Budget Agreement To Increase Pension Contributions for New Employees

Pension contributions paid by federal civilian workers hired after January 1, 2014 would increase by 1.3% under the new budget agreement according to reports. It would also allow OPM to create a self-plus-one option in the federal employee health program.

The Congressional budget agreement announced Tuesday evening by Congressman Paul Ryan (R-WI) and Senator Patty Murray (D-WA) would avoid a government shutdown in January and sets spending for defense and domestic programs. While the conference committee has reached an agreement, the deal must still be approved by both Houses of Congress.

The annual discretionary federal spending target would be raised to $1.012 trillion in 2014 and $1.014 trillion in 2015 with the extra money evenly divided between defense and non-defense programs.

Under the agreement, pension contributions paid by federal civilian workers hired after January 1, 2014 will increase by 1.3%. This means that the contribution amount for new FERS employees would be 4.4% of their salaries instead of the 0.8% most federal employees now pay.

The agreement creates a three-tiered system for employee contributions to their civil service pensions. Those hired before this year pay 0.8 percent of their salary, those hired in 2013 pay 3.1 percent and those hired after January 1, 2014 would pay 4.4 percent under the budget agreement if the agreement negotiated by Ryan and Murray is finalized by Congress.

To the relief of some readers, the agreement would require smaller contributions than what had been previously proposed by Congressman Ryan and also better than what had been proposed by President Obama in his 2014 budget proposal. (See The Future of Your Federal Retirement System.)

In addition to changes to federal pensions, revenue to fund the higher federal government spending contained in the agreement would come from changes to military pension programs, and higher fees for airline passengers. An extension of long-term jobless benefits, a program favored  by Democrats, is not included.

Almost a third of the savings, about $28 billion, would come from extending the sequester two years further into the future on some mandatory spending programs, including Medicare and housing vouchers.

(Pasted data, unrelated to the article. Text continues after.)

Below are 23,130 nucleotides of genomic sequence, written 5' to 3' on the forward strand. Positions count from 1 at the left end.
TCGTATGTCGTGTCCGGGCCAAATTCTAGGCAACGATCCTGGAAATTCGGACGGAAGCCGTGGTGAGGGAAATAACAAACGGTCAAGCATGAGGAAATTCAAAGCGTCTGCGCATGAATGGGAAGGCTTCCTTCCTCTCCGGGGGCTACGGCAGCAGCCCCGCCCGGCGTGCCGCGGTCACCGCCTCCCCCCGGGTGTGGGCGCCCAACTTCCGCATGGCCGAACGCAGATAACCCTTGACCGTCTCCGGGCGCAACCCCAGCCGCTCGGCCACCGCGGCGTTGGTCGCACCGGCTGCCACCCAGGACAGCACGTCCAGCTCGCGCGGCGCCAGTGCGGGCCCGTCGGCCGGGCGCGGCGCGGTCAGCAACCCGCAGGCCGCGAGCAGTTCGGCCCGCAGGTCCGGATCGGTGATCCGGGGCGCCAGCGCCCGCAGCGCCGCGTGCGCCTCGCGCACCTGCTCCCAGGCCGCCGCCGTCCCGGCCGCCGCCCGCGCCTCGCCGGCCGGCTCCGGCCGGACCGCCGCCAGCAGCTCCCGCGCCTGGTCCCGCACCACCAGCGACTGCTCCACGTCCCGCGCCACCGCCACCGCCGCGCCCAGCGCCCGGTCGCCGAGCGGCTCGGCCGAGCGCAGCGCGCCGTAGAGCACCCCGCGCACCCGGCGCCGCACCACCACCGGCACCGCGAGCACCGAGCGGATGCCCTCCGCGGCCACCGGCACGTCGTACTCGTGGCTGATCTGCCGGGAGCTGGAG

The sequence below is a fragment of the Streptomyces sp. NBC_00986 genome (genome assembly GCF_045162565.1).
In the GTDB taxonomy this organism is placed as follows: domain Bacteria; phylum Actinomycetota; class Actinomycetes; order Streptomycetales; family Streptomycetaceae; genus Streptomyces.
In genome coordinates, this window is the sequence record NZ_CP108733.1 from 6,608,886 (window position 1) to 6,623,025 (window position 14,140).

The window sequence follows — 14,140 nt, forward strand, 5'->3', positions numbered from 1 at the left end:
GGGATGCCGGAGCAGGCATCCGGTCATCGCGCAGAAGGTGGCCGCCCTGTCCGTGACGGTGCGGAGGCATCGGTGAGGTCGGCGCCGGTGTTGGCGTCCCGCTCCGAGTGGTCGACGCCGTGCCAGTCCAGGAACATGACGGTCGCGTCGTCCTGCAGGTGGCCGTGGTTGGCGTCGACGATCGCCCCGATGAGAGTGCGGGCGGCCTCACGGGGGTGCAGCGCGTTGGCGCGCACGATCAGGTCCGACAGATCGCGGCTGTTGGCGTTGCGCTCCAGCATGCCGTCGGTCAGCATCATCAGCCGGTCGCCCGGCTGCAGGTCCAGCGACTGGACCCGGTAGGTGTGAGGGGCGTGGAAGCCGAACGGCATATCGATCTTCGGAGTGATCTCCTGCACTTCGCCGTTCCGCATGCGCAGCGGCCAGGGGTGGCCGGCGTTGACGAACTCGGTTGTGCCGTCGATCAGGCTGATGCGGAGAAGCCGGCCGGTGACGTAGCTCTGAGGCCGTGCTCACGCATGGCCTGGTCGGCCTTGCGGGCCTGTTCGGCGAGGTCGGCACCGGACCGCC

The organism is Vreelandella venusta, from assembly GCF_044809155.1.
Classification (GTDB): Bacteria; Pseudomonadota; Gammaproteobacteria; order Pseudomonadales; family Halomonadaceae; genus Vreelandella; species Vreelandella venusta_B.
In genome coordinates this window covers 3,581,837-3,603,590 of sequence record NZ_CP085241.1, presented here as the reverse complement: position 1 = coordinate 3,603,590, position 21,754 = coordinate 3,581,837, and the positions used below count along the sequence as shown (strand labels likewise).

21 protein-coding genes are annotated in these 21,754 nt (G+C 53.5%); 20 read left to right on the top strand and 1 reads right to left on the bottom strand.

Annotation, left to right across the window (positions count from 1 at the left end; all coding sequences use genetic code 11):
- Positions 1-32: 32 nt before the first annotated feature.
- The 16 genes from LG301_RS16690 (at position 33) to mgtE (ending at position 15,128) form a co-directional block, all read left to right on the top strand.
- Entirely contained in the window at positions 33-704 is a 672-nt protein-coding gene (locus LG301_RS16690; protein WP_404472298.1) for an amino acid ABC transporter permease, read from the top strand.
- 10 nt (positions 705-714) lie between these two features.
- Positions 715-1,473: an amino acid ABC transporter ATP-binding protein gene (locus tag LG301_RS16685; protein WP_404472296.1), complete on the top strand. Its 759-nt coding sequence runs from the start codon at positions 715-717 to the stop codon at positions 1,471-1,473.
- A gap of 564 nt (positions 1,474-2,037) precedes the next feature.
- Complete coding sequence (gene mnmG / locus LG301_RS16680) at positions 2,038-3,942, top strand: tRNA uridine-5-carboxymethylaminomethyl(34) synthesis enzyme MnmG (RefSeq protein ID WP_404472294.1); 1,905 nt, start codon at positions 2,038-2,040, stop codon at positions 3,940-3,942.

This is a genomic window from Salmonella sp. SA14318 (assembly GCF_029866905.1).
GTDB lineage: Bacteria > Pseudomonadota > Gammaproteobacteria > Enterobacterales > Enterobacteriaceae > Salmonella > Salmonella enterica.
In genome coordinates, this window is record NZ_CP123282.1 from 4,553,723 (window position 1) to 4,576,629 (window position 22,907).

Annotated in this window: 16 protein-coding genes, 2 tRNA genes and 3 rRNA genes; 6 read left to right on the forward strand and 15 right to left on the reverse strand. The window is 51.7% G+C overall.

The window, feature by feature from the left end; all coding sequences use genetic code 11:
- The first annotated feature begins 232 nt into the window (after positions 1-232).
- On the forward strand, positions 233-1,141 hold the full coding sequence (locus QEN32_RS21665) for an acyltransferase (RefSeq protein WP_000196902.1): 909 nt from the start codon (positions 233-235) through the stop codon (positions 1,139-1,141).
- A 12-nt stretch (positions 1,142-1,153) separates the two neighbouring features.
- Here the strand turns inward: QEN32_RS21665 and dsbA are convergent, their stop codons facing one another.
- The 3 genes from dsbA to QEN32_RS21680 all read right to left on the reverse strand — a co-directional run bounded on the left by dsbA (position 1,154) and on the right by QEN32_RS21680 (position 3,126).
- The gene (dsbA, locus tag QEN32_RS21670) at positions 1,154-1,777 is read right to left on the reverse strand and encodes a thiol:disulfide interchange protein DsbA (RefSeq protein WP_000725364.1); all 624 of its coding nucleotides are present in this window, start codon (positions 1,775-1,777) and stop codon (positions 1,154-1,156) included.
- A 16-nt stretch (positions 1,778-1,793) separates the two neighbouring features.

Also, working-age military retirees would see a change in their retirement benefits. The cost-of-living adjustment would be modified equal to inflation minus 1 percent. The changes would be phased in, with no change in the current year, a .25 percent reduction in December 2014 and a .5 percent decrease in December 2015. The change would not apply to retirees who left the service because of disability or injury. It would apply to retirees under the age of 62.

In addition, the agreement would modify the automatic, across-the-board spending cuts in the sequester by $63 billion over two years. In the 2014 fiscal year, defense would be set at a base budget of $520.5 billion and domestic programs at $491.8 billion.

And, on a positive note for many readers, the agreement would allow the Office of Personnel Management to create a “self-plus-one option” in the Federal Employees Health Benefits Program. Many readers have commented that the existing system of requiring a couple to purchase a health benefits plan at the same rate as an entire family is not reasonable. Under the “self-plus-one option” this would not be required.

Congressional Approval Still Required

According to Congressman Ryan, “This agreement provides for $63 billion in additional discretionary spending in 2014 and 2015—in return for a permanent deficit reduction of $85 billion. On net, this bill reduces the deficit by $23 billion.”

The agreement still has to be approved by both the House and the Senate. The House is expected to vote before adjourning on Friday of this week for the rest of the year.  The Senate may vote next week. There are significant reasons why some in both parties will not like the compromise that has been reached. Some Democrats do not like the provisions that would raise federal employees’ pension costs and allow supplemental unemployment insurance to expire this month. Some Republicans do not like the lack of significant cuts in long term spending and consider it a mistake to lift the caps mandated by the 2011 Budget Control Act (sequestration) that  forced the government to cut back spending in 2013.

About the Author

Ralph Smith has several decades of experience working with federal human resources issues. He has written extensively on a full range of human resources topics in books and newsletters and is a co-founder of two companies and several newsletters on federal human resources. Follow Ralph on Twitter: @RalphSmith47